- Both of these 160MHz channels encompass DFS air space. As a result, the router might have a brief disconnection when RADAR signals are present. To avoid that, many Wi-Fi 6 broadcasters (routers, access points) might not use the 160MHz channel width and opt for the narrower but more reliable 80MHz, which cut the standard’s ceiling speed in half.
And that brings us to the UNII4 portion of the 5GHz band, often referred to as the 5.9GHz band.
For decades, this portion has been controversial because it was reserved for the auto industry, which has never used it — it’s a long story.
Wi-Fi advocates fought long and hard for this final airspace of the 5GHz band, and, finally, in late 2020, FCC approved it for Wi-Fi use and then made it available for hardware vendors in late 2021.
The table above shows how the addition of the UNII-4 group completes the 5GHz band for Wi-Fi use. Specifically, it extends the band’s tail with four more 20MHz channels, more than enough to make possible the third 160MHz channel on this band.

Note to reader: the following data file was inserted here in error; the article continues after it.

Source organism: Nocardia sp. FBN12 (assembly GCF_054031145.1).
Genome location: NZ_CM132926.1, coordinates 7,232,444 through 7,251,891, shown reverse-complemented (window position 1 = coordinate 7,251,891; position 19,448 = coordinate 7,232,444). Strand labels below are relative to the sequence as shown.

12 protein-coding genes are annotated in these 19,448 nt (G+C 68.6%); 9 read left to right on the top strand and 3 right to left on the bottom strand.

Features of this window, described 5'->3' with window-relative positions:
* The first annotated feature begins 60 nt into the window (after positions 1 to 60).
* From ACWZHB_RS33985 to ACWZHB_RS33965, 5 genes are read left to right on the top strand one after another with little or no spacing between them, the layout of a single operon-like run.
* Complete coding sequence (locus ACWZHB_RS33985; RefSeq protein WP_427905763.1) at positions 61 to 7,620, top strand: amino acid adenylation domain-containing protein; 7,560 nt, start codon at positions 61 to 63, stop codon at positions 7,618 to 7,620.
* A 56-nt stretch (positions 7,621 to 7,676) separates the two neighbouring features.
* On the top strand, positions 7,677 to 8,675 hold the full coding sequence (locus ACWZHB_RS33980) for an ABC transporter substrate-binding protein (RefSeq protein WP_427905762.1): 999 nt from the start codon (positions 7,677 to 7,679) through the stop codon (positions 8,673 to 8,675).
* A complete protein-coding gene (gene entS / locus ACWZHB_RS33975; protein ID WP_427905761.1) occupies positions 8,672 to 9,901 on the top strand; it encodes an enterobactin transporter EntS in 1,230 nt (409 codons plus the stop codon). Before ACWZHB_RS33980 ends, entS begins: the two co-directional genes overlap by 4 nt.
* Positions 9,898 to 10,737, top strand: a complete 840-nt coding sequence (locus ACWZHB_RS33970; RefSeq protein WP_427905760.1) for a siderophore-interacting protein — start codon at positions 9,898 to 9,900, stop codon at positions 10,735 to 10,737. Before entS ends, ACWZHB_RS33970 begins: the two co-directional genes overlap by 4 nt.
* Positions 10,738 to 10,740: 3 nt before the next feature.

Most importantly, it’s the only 5GHz 160MHz channel that does not use DFS. In other words, it’s the only “clean” channel that can deliver Wi-Fi 6’s top speed and reliability, even when used near RADAR stations.
You might have heard of Wi-Fi 6E with the all-new 6GHz band with enough space for seven clean 160MHz channels. However, the 6GHz band has proved in my testing to have a much shorter range than 5GHz.
That said, the 5.9GHz might have the best of both worlds: Fast Wi-Fi 6 speeds (up to 4800Mbps in the current top 4×4 specs) and the long-range.
And that’s how this new portion can be exciting. Still, we’ll have to wait and see how it pans out in real life. And that brings us to the endearing questions relating to hardware.
5.9GHz Wi-Fi 6 band’s hardware: Will UNII-4 work with existing equipment?
When it comes to hardware, the first question is, will existing Wi-Fi 6 broadcasters (routers and access points) support the new 5.9GHz (the UNII-4 portion) via firmware update?
On the broadcasting side: It’s a no